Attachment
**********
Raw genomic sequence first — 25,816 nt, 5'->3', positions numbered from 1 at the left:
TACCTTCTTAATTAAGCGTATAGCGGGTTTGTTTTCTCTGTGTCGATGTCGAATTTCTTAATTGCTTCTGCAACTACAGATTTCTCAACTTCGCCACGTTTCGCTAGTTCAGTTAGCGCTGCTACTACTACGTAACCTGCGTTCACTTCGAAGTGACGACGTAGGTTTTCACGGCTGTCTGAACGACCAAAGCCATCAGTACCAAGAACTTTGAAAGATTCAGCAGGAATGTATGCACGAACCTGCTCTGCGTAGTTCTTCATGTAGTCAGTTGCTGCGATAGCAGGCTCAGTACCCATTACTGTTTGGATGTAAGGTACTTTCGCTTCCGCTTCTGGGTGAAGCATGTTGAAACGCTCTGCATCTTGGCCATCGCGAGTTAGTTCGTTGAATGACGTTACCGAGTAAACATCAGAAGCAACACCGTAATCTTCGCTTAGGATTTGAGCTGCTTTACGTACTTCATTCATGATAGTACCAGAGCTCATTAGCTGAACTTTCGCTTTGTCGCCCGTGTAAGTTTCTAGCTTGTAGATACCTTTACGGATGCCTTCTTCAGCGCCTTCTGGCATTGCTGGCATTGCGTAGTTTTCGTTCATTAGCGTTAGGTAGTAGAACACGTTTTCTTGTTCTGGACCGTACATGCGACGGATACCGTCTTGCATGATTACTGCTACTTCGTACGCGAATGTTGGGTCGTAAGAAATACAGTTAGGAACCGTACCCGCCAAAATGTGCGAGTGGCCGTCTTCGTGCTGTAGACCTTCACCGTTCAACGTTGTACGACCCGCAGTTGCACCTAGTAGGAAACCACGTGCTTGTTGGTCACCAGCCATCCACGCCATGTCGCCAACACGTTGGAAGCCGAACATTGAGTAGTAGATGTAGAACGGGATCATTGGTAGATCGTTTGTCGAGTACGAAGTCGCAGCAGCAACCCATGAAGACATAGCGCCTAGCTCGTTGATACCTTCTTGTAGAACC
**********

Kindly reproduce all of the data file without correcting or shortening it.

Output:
Raw genomic sequence first — 25,816 nt, 5'->3', positions numbered from 1 at the left:
TACCTTCTTAATTAAGCGTATAGCGGGTTTGTTTTCTCTGTGTCGATGTCGAATTTCTTAATTGCTTCTGCAACTACAGATTTCTCAACTTCGCCACGTTTCGCTAGTTCAGTTAGCGCTGCTACTACTACGTAACCTGCGTTCACTTCGAAGTGACGACGTAGGTTTTCACGGCTGTCTGAACGACCAAAGCCATCAGTACCAAGAACTTTGAAAGATTCAGCAGGAATGTATGCACGAACCTGCTCTGCGTAGTTCTTCATGTAGTCAGTTGCTGCGATAGCAGGCTCAGTACCCATTACTGTTTGGATGTAAGGTACTTTCGCTTCCGCTTCTGGGTGAAGCATGTTGAAACGCTCTGCATCTTGGCCATCGCGAGTTAGTTCGTTGAATGACGTTACCGAGTAAACATCAGAAGCAACACCGTAATCTTCGCTTAGGATTTGAGCTGCTTTACGTACTTCATTCATGATAGTACCAGAGCTCATTAGCTGAACTTTCGCTTTGTCGCCCGTGTAAGTTTCTAGCTTGTAGATACCTTTACGGATGCCTTCTTCAGCGCCTTCTGGCATTGCTGGCATTGCGTAGTTTTCGTTCATTAGCGTTAGGTAGTAGAACACGTTTTCTTGTTCTGGACCGTACATGCGACGGATACCGTCTTGCATGATTACTGCTACTTCGTACGCGAATGTTGGGTCGTAAGAAATACAGTTAGGAACCGTACCCGCCAAAATGTGCGAGTGGCCGTCTTCGTGCTGTAGACCTTCACCGTTCAACGTTGTACGACCCGCAGTTGCACCTAGTAGGAAACCACGTGCTTGTTGGTCACCAGCCATCCACGCCATGTCGCCAACACGTTGGAAGCCGAACATTGAGTAGTAGATGTAGAACGGGATCATTGGTAGATCGTTTGTCGAGTACGAAGTCGCAGCAGCAACCCATGAAGACATAGCGCCTAGCTCGTTGATACCTTCTTGTAGAACC